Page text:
Above: I am only type A about my racing, as I get my gear organized (GPS watch, socks, singlet, shorts, shoes, gloves, arm warmers, hat, bib number, Gu, and pace chart). This pic was taken just before Memphis.
I am headed to Austin to compete in its half-marathon on Sunday. I am not sure how this event will unfold, seeing that I am set to log 12 miles today, and another 10 – 12 miles Saturday. My legs are not going to be fresh, but a 13.1 mile run for me is the norm The reality of course, is this: I am treating Austin as a training run in preparation for Boston. It is located in the hill country of Texas, making it the best place to train for the topography of the Boston course.
Here is what the Austin Post noted about the course:
A last thought about the course…
So, the hills. They scare people. They keep some runners from running Austin, quite frankly. I know runners that will only run “fast” marathons. But many of those courses are not necessarily as fast or easy as they seem, and, I think completely cherry-picking races kind of misses the point.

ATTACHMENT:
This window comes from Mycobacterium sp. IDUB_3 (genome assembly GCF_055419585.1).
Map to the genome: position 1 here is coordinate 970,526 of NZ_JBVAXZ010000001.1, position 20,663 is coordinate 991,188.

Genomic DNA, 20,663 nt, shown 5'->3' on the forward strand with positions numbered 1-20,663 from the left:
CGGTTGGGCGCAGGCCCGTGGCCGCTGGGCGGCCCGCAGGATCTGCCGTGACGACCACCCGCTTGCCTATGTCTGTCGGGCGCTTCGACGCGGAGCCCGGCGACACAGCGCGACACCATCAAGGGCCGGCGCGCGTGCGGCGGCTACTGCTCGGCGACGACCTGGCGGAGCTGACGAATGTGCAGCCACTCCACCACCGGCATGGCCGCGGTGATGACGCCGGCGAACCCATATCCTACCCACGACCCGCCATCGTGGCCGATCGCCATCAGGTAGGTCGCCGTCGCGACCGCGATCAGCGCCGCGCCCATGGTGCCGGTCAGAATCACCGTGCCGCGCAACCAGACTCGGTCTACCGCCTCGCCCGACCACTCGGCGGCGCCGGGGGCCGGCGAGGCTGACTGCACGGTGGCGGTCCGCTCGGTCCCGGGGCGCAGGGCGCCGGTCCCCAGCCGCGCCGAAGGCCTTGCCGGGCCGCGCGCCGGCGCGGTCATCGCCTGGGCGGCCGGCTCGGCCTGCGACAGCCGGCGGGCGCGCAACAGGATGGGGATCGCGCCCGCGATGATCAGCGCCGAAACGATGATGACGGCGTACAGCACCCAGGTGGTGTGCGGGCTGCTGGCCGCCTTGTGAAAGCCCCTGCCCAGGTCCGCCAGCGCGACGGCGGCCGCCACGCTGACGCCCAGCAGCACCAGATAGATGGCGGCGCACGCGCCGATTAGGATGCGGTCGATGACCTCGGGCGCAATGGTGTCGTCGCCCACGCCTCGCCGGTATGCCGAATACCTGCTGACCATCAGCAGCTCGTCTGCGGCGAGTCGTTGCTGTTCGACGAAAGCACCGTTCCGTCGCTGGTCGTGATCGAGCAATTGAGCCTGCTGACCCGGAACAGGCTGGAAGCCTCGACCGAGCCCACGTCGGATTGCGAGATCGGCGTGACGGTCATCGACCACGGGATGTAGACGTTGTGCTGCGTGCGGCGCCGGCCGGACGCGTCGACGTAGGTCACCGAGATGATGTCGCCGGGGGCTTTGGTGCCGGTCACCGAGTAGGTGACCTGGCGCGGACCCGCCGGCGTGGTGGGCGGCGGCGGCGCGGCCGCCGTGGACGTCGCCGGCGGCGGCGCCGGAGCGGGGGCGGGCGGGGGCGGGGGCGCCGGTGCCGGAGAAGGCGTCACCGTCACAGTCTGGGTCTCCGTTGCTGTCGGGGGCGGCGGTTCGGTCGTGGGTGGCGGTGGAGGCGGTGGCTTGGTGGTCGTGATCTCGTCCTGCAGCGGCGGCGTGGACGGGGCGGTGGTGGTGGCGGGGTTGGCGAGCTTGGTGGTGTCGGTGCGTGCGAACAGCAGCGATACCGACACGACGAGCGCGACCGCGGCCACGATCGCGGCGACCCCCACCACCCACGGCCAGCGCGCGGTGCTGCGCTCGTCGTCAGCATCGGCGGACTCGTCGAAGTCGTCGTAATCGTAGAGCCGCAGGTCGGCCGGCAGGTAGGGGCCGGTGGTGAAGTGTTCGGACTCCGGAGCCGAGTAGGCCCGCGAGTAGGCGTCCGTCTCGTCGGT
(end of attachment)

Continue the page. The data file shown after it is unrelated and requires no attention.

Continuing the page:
Personally, I’ve only run Austin four times, and Chicago, a notoriously flat, “fast” course, twice. Chicago doesn’t even produce an elevation guide, because there’s only one hill, with 800 meters to go in the course. After 26 miles, it’s really just funny. I love the Chicago Marathon – running it in 2006 motivated me to volunteer with the Austin Marathon, because of the way that city embraces and takes pride in the event.
But Chicago isn’t necessarily any easier than Austin. The hills here are tough, but they have two benefits: they allow you to switch up muscle groups, so you don’t pound nothing but your quads or nothing but your hamstrings into mush. They also break the distance into smaller challenges, and that’s what we’re in this for. Like JFK said, we don’t do these things because they are easy, but because they are hard. Or, like Han Solo said: “Bring ’em on, I’d prefer a straight fight to all this sneaking around.”
If you’ve trained properly, and if you’re disciplined and have a plan, then put your faith in those things – they’re stronger than the course, and so are you.